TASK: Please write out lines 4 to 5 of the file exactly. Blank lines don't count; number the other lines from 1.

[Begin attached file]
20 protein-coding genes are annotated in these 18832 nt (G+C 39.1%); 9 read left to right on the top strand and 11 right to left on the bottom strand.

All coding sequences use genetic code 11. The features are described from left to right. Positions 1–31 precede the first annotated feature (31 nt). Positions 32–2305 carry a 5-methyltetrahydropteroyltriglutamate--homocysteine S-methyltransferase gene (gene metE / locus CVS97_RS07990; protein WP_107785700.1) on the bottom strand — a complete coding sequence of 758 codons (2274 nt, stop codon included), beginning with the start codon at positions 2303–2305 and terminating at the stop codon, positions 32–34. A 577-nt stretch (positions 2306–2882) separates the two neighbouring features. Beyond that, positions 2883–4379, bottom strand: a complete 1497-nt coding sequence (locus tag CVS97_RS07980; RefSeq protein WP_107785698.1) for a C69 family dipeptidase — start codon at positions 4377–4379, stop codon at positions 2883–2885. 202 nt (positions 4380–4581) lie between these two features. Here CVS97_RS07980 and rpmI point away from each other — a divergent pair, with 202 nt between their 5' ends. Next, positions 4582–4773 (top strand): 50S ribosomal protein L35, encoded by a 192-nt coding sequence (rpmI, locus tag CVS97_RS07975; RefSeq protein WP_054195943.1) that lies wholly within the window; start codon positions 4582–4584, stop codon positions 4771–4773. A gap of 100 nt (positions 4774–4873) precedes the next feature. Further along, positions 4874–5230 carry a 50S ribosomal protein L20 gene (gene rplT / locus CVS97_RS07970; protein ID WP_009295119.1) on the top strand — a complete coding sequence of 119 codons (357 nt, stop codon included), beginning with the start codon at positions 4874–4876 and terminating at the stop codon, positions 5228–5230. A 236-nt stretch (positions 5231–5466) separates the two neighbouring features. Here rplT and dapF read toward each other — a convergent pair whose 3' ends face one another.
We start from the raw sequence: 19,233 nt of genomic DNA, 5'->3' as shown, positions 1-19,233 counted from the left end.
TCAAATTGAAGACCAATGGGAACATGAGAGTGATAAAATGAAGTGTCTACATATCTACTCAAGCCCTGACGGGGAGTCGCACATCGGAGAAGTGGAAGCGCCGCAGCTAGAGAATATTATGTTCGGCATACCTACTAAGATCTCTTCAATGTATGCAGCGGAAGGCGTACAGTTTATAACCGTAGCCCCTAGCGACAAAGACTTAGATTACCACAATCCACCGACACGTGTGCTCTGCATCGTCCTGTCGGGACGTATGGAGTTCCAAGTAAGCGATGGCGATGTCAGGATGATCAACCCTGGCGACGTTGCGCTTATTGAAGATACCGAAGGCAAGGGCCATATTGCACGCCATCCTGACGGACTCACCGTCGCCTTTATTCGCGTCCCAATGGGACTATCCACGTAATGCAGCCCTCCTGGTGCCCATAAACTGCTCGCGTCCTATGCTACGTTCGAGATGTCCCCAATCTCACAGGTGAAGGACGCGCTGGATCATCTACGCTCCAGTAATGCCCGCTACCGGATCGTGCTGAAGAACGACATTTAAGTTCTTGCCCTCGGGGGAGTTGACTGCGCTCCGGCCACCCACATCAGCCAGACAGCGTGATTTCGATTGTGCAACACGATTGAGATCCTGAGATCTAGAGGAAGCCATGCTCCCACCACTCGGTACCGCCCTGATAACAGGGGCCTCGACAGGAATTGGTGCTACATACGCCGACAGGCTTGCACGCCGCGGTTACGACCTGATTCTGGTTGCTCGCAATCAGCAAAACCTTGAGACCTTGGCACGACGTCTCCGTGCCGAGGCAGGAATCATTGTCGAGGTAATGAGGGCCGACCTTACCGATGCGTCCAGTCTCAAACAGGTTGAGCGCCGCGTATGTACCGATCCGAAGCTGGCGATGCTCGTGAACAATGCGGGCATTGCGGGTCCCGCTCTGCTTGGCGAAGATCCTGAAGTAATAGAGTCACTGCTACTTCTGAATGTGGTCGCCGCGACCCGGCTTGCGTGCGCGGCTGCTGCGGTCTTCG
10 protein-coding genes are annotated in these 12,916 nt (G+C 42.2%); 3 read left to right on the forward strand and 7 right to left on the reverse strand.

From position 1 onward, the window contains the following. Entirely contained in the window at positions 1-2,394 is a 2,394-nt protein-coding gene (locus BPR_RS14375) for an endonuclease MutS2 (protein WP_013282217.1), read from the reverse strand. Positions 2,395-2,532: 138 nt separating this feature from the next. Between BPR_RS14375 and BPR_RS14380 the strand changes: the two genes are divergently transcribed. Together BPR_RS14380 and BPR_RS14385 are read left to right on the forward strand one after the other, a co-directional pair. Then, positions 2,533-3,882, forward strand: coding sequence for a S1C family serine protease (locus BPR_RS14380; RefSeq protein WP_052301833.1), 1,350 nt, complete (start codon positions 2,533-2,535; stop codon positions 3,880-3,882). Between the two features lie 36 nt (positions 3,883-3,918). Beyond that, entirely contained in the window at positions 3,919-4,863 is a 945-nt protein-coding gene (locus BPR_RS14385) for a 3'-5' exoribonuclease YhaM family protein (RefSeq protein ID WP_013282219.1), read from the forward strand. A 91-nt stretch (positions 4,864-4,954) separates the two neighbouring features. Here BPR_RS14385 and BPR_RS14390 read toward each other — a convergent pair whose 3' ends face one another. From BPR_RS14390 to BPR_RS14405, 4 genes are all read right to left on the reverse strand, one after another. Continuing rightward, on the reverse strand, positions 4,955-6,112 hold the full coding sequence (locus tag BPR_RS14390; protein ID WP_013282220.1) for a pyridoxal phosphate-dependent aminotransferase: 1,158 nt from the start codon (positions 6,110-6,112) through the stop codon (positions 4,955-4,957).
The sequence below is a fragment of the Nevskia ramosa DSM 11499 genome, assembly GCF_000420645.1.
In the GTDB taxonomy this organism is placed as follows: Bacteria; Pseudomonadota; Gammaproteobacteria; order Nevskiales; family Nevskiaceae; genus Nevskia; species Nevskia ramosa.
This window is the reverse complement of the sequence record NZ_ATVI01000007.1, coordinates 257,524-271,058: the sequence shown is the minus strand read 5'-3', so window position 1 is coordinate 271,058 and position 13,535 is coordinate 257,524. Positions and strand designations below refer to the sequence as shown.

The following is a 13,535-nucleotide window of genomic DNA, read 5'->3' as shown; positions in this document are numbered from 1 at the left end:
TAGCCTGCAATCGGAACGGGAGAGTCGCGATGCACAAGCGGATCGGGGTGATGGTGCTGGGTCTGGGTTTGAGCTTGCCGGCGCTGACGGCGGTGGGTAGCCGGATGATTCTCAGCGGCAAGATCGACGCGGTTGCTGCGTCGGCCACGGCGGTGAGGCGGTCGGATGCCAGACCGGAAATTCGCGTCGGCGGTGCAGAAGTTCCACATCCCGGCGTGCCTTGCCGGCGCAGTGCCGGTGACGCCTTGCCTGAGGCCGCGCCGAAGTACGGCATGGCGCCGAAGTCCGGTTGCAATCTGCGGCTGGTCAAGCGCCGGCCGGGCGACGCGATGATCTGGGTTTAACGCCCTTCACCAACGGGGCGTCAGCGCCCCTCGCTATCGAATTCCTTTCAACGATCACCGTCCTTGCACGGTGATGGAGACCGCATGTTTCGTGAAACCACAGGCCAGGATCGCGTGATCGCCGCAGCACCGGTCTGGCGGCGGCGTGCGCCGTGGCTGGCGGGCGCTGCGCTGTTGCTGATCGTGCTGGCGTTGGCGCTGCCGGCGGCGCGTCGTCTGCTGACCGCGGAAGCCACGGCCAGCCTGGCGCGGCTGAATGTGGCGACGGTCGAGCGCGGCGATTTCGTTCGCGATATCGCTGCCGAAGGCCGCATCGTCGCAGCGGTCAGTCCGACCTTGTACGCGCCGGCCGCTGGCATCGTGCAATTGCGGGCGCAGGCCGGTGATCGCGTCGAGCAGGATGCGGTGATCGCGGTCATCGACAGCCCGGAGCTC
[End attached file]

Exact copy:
TCAAATTGAAGACCAATGGGAACATGAGAGTGATAAAATGAAGTGTCTACATATCTACTCAAGCCCTGACGGGGAGTCGCACATCGGAGAAGTGGAAGCGCCGCAGCTAGAGAATATTATGTTCGGCATACCTACTAAGATCTCTTCAATGTATGCAGCGGAAGGCGTACAGTTTATAACCGTAGCCCCTAGCGACAAAGACTTAGATTACCACAATCCACCGACACGTGTGCTCTGCATCGTCCTGTCGGGACGTATGGAGTTCCAAGTAAGCGATGGCGATGTCAGGATGATCAACCCTGGCGACGTTGCGCTTATTGAAGATACCGAAGGCAAGGGCCATATTGCACGCCATCCTGACGGACTCACCGTCGCCTTTATTCGCGTCCCAATGGGACTATCCACGTAATGCAGCCCTCCTGGTGCCCATAAACTGCTCGCGTCCTATGCTACGTTCGAGATGTCCCCAATCTCACAGGTGAAGGACGCGCTGGATCATCTACGCTCCAGTAATGCCCGCTACCGGATCGTGCTGAAGAACGACATTTAAGTTCTTGCCCTCGGGGGAGTTGACTGCGCTCCGGCCACCCACATCAGCCAGACAGCGTGATTTCGATTGTGCAACACGATTGAGATCCTGAGATCTAGAGGAAGCCATGCTCCCACCACTCGGTACCGCCCTGATAACAGGGGCCTCGACAGGAATTGGTGCTACATACGCCGACAGGCTTGCACGCCGCGGTTACGACCTGATTCTGGTTGCTCGCAATCAGCAAAACCTTGAGACCTTGGCACGACGTCTCCGTGCCGAGGCAGGAATCATTGTCGAGGTAATGAGGGCCGACCTTACCGATGCGTCCAGTCTCAAACAGGTTGAGCGCCGCGTATGTACCGATCCGAAGCTGGCGATGCTCGTGAACAATGCGGGCATTGCGGGTCCCGCTCTGCTTGGCGAAGATCCTGAAGTAATAGAGTCACTGCTACTTCTGAATGTGGTCGCCGCGACCCGGCTTGCGTGCGCGGCTGCTGCGGTCTTCG
10 protein-coding genes are annotated in these 12,916 nt (G+C 42.2%); 3 read left to right on the forward strand and 7 right to left on the reverse strand.